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Day 14/15 Byrness to Kirk Yetholm?

The short version. I DID IT! 😆


The longer version. First off apologies. As I suspected there was no prospect to post last night with no phone network. The plan had always been to camp somewhere beyond Windy Gyle - I know, not a very auspicious name - about 13 miles from Bryness, so we set off a bit later than normal knowing it’s not great form to set up your wild camp at 3pm.


It was a beautiful (initially midge-infested) morning in Byrness and that continued as we climbed up into the Cheviots proper. It was so nice to just see the sun, and though there was still plenty of bog jumping it just felt better on a nice day with rolling hills to every horizon.


By late afternoon though there was the distinct feeling of clouds building up and we started looking for a place to camp. About 1 mile beyond Windy Gyle out of nowhere appeared a flat square of grass. Perfect. We pitched the tent by about 7pm, got inside because it was starting to get really cold and then the rain came. Light at first, but steadily building to a crescendo of hurricane winds and torrential rain throughout the night. I didn’t get much sleep, what with the noise, but also just worrying about how it would be in the morning.

The answer was, not great. It was still so windy and the rain was crashing down. Visibility was 15 metres max. Anyway, as I’ve found before, you have 2 choices. Don’t move or move. So we moved, with the rain of the night covering most of the slabs that were meant to guide us through the boggy areas.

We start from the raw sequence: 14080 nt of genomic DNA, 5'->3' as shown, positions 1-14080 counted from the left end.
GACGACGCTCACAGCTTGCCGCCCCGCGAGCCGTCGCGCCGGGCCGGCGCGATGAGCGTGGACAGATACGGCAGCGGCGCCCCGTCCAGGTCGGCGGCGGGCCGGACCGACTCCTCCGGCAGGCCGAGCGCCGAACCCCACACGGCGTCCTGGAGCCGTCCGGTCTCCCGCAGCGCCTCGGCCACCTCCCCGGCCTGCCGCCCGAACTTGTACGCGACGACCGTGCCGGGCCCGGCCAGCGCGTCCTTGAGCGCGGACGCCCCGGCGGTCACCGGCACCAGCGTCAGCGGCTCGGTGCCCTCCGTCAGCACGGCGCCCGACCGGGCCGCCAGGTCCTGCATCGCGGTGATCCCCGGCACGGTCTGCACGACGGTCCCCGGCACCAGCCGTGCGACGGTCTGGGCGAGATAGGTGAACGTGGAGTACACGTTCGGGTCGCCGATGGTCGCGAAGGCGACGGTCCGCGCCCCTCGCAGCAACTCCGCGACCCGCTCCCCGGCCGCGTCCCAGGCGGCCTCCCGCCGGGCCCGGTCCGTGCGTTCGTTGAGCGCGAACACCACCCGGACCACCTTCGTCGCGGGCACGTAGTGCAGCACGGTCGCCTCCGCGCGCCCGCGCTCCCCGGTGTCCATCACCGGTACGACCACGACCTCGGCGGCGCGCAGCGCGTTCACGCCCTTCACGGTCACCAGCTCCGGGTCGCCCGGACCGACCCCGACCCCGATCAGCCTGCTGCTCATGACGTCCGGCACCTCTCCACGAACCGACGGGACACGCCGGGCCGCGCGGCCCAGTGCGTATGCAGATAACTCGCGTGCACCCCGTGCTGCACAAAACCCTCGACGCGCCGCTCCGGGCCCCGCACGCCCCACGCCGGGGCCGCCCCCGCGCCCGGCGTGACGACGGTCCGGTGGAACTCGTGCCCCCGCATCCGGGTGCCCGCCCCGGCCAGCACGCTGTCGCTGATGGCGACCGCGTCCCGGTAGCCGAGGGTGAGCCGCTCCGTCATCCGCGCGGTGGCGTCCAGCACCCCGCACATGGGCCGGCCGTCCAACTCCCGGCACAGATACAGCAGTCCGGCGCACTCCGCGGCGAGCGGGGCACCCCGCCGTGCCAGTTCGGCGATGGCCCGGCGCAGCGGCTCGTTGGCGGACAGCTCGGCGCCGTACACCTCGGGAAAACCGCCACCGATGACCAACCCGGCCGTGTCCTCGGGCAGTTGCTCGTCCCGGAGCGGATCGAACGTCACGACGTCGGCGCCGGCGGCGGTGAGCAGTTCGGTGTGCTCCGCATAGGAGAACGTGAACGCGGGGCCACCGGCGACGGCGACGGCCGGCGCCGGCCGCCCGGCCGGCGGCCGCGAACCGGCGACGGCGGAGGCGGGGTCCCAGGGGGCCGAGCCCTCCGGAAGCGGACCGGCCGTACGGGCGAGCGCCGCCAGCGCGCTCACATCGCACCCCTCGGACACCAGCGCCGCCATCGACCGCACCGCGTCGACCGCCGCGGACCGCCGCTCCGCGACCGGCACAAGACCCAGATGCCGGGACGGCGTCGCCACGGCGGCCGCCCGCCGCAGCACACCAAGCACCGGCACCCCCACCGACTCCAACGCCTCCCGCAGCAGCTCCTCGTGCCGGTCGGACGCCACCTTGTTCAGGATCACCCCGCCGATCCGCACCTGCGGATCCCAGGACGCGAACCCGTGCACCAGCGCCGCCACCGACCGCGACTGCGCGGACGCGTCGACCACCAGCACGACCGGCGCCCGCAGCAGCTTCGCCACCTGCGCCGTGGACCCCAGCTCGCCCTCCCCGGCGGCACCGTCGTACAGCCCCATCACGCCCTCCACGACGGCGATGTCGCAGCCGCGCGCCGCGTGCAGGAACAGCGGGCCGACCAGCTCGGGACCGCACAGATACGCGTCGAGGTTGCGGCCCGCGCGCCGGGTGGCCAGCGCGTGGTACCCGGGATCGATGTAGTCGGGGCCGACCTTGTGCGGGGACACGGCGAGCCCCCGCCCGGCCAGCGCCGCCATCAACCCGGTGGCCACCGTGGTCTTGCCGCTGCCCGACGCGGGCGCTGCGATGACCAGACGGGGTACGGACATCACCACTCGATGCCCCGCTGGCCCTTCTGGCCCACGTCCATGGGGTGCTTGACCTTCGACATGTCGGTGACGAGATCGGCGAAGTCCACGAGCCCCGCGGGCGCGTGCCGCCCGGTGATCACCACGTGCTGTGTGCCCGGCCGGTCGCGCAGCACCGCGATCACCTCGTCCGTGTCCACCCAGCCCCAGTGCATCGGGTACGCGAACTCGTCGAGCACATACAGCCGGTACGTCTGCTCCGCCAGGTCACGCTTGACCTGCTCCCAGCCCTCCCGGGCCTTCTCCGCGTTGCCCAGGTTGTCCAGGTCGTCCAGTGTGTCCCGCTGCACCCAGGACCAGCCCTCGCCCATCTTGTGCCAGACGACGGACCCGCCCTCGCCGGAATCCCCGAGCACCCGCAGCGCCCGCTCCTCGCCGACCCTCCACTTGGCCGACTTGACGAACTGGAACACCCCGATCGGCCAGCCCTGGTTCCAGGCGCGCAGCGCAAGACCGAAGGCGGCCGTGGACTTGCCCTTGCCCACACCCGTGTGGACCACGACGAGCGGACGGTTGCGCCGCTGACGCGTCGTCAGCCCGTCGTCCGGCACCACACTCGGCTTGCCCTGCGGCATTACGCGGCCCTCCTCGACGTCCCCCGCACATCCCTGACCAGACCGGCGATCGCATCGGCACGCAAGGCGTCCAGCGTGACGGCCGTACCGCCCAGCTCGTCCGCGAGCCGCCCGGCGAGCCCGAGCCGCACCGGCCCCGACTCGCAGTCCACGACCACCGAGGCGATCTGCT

Thankfully, by about 10 am we descended out of the cloud, the rain stopped and the skylarks started singing - always a good sign that the sun is coming.

And suddenly there were beautiful vistas in every direction.

But the waterlogged areas still needed to be contended with and it was slow and heavy going at times.

But knowing the finish line was almost in sight helped massively. It was partly the thought that it didn’t matter how much water was in my boots, or how much my feet hurt, I wasn’t going to be doing this tomorrow. So, by early afternoon, with my family walking out to meet us, we eventually arrived in Kirk Yetholm, Scotland - 15 days, 268 ish miles, 600,000 steps, several thousand bog crossings, several hundred blister plasters, and one soon to be deceased waterlogged phone, after leaving Edale in Derbyshire.

I was quite tempted to bag myself a ‘new’ pair of boots from the pile of discarded footwear outside the official end of the Pennine Way!


So, for anyone who was waiting to donate until they’d seen whether I’d do it. I did it!


There was no massed pipe band to serenade me across the finish line - I was slightly disappointed by their absence - just an overwhelming sense of relief that my journey was over. But not relief without regret. The simplicity of these last 2 weeks, despite the challenges and hardships, are hard to find in life. The beauty of England and a bit of Scotland, spending time with people I care about, trying to do something meaningful for all these young people that we care about - I will miss all those things.